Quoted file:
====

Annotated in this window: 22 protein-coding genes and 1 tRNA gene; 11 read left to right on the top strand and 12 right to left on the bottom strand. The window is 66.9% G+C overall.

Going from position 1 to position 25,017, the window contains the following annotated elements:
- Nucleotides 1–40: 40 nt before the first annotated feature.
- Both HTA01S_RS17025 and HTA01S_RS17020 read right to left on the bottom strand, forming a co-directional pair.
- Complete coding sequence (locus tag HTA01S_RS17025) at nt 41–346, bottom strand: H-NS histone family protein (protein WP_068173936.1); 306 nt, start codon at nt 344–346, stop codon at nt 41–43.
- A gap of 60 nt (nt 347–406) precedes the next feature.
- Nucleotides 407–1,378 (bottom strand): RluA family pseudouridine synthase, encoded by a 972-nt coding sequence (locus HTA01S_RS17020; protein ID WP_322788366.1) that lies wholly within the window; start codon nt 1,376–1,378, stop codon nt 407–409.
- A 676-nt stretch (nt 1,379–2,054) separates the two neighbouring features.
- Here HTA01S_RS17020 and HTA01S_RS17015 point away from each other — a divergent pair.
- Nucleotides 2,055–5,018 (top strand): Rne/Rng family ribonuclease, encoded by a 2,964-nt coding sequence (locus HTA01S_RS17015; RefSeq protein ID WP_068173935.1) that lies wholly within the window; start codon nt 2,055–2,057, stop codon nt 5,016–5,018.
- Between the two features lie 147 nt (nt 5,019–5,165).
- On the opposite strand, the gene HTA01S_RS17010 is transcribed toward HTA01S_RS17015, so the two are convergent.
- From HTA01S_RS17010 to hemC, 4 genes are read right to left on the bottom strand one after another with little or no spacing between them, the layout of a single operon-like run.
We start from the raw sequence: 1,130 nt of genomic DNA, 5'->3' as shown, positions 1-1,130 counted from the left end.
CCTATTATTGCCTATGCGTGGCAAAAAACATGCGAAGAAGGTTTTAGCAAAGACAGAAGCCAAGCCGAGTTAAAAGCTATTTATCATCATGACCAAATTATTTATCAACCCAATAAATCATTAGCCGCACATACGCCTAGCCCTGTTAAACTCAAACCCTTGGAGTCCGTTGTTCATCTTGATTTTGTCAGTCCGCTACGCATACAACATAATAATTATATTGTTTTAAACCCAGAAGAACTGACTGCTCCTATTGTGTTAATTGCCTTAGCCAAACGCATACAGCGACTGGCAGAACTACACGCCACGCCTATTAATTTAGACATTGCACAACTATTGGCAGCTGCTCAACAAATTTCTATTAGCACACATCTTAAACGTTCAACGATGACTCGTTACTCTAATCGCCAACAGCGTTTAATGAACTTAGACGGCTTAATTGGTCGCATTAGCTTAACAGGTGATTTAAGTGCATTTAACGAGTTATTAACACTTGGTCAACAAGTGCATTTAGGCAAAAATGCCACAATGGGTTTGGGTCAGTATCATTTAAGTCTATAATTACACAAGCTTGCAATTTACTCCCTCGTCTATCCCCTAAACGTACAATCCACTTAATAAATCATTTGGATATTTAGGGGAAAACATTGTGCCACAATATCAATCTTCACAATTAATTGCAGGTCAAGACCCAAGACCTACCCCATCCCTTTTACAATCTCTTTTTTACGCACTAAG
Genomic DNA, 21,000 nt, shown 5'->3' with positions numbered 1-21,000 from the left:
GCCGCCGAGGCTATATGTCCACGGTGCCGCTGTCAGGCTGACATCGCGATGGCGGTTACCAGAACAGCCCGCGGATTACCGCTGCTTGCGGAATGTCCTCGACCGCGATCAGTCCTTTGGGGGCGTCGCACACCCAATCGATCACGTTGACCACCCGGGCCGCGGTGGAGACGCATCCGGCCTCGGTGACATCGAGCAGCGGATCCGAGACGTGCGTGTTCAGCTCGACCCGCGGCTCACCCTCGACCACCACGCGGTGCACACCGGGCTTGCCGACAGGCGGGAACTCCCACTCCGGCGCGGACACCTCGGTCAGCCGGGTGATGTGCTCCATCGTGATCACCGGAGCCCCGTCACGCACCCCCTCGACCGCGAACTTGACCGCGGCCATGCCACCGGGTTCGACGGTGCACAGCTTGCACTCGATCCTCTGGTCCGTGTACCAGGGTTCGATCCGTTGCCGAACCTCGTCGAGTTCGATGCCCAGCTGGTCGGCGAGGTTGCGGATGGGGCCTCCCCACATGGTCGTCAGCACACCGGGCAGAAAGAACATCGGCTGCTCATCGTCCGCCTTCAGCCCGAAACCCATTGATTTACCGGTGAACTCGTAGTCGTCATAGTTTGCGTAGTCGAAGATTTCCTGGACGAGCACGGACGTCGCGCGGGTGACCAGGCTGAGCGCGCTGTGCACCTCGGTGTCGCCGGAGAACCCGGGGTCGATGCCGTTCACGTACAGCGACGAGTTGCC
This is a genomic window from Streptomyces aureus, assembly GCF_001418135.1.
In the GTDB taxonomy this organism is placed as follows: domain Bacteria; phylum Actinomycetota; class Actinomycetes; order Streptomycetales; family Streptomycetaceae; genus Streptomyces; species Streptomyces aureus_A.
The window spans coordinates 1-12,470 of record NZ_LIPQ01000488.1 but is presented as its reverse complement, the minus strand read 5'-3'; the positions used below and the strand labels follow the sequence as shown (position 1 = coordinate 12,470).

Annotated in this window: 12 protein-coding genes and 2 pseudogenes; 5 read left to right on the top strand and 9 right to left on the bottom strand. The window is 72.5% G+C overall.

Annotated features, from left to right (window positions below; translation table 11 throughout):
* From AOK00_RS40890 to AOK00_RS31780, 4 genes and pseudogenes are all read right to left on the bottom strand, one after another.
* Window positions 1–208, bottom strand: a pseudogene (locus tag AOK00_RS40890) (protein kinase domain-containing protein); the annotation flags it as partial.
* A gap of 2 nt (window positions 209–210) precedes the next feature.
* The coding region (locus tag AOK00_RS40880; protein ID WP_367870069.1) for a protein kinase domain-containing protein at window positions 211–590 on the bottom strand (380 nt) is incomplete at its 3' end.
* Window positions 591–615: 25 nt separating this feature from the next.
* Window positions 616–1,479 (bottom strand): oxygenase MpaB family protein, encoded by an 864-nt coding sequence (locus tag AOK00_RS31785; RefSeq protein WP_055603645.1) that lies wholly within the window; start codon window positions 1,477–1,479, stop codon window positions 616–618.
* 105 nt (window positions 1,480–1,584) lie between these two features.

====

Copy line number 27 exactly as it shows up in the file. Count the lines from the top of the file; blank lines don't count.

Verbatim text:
* Window positions 591–615: 25 nt separating this feature from the next.